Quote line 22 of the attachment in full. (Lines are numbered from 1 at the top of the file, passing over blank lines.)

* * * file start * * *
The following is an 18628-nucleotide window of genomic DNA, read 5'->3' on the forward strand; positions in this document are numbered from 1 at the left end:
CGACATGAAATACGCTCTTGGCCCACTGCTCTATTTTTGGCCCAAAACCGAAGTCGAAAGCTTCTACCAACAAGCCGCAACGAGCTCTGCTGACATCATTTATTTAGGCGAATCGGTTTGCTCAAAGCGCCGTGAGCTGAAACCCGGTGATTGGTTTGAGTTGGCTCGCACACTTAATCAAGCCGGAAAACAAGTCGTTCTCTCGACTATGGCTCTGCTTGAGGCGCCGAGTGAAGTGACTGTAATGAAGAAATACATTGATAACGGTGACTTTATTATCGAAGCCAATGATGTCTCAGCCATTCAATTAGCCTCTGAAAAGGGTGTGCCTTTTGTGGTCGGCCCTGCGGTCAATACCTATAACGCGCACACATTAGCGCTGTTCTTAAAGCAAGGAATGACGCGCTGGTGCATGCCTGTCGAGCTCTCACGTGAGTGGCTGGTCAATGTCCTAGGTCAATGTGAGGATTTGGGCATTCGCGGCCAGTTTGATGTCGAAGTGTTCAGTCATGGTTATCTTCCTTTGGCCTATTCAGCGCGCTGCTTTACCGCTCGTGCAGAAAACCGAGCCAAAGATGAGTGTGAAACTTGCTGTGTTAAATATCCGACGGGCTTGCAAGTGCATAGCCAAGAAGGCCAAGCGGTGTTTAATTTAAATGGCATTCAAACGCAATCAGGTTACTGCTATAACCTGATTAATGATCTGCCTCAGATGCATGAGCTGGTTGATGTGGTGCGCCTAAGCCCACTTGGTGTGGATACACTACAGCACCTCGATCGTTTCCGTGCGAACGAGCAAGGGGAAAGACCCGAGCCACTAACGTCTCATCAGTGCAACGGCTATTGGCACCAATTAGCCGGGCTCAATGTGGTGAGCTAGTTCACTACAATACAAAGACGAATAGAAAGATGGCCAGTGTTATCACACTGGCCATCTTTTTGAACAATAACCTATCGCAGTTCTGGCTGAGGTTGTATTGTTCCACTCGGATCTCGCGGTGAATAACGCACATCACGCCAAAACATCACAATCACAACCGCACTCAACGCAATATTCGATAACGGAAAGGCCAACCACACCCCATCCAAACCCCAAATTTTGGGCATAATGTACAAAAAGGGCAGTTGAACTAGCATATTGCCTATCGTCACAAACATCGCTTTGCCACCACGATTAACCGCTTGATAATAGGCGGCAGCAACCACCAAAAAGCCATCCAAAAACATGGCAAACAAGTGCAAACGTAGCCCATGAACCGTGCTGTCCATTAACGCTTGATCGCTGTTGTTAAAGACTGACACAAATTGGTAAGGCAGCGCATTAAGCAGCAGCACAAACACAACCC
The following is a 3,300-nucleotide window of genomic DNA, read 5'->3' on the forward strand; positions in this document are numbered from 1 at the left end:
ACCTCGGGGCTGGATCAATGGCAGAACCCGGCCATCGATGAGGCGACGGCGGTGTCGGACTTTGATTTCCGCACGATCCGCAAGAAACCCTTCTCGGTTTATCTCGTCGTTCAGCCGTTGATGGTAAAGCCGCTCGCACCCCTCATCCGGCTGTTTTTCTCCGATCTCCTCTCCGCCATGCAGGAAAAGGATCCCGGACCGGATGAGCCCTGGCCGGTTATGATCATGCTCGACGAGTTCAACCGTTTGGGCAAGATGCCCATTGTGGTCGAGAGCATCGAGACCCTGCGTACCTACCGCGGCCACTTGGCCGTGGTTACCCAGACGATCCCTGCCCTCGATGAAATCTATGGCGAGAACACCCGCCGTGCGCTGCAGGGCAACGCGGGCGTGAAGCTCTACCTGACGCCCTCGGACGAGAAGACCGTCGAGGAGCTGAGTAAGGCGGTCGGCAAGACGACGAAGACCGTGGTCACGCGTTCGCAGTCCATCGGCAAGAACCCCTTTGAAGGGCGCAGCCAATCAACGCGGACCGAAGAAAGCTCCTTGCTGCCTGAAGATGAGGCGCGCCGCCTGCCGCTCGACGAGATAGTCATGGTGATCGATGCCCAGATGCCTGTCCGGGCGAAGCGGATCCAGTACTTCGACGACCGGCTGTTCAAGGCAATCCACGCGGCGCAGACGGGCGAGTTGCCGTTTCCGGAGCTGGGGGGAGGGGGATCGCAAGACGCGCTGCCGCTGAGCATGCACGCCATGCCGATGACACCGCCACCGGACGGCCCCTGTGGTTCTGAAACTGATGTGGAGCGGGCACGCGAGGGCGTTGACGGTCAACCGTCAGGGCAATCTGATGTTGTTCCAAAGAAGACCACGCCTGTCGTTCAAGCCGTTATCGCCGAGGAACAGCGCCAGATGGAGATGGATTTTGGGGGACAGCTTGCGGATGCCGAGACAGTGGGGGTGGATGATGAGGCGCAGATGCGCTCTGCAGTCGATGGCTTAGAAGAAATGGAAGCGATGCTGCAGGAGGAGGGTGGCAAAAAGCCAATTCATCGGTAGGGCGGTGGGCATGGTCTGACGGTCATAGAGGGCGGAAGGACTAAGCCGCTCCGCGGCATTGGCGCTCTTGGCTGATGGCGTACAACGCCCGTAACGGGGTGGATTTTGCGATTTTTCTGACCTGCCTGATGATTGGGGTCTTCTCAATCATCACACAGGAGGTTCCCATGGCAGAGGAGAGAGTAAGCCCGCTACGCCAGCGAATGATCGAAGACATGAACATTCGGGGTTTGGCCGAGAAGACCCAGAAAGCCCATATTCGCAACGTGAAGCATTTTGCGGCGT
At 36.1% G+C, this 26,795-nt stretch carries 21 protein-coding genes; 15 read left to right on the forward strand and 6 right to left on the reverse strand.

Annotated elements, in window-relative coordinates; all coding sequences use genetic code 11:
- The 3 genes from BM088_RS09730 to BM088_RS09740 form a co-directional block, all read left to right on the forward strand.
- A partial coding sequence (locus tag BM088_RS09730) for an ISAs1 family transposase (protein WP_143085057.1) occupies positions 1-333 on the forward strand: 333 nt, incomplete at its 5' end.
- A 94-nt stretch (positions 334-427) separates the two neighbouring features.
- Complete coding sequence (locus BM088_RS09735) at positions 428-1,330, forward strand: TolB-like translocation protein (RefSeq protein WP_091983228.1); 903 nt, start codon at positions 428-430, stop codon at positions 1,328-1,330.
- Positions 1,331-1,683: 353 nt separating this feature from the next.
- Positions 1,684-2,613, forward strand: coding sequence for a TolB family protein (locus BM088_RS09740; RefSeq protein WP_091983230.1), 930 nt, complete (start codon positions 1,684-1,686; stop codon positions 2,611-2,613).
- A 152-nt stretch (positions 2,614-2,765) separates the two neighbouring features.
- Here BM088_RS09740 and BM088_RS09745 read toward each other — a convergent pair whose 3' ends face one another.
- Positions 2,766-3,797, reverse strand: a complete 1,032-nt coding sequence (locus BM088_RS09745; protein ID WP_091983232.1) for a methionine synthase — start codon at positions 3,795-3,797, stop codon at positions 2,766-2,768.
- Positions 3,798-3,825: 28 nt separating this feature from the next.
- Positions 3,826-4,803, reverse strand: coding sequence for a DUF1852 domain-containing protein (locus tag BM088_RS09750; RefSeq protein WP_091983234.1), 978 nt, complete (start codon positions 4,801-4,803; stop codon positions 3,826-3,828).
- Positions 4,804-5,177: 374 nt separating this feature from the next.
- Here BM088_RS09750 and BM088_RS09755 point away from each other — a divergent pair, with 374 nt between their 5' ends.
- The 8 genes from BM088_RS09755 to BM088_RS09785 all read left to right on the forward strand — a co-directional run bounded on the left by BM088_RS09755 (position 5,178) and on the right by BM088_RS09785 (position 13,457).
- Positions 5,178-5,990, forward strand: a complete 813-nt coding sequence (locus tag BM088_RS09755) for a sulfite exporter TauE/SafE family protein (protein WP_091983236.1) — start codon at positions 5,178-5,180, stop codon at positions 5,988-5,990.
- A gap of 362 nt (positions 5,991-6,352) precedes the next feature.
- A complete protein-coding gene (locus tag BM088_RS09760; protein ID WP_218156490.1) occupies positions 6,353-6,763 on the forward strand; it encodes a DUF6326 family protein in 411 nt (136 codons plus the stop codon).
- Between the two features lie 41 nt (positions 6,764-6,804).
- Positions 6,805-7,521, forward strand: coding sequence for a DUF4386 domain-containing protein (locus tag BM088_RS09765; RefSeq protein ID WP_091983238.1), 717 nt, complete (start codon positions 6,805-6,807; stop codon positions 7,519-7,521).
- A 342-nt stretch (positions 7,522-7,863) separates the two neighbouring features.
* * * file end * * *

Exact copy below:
- A gap of 362 nt (positions 5,991-6,352) precedes the next feature.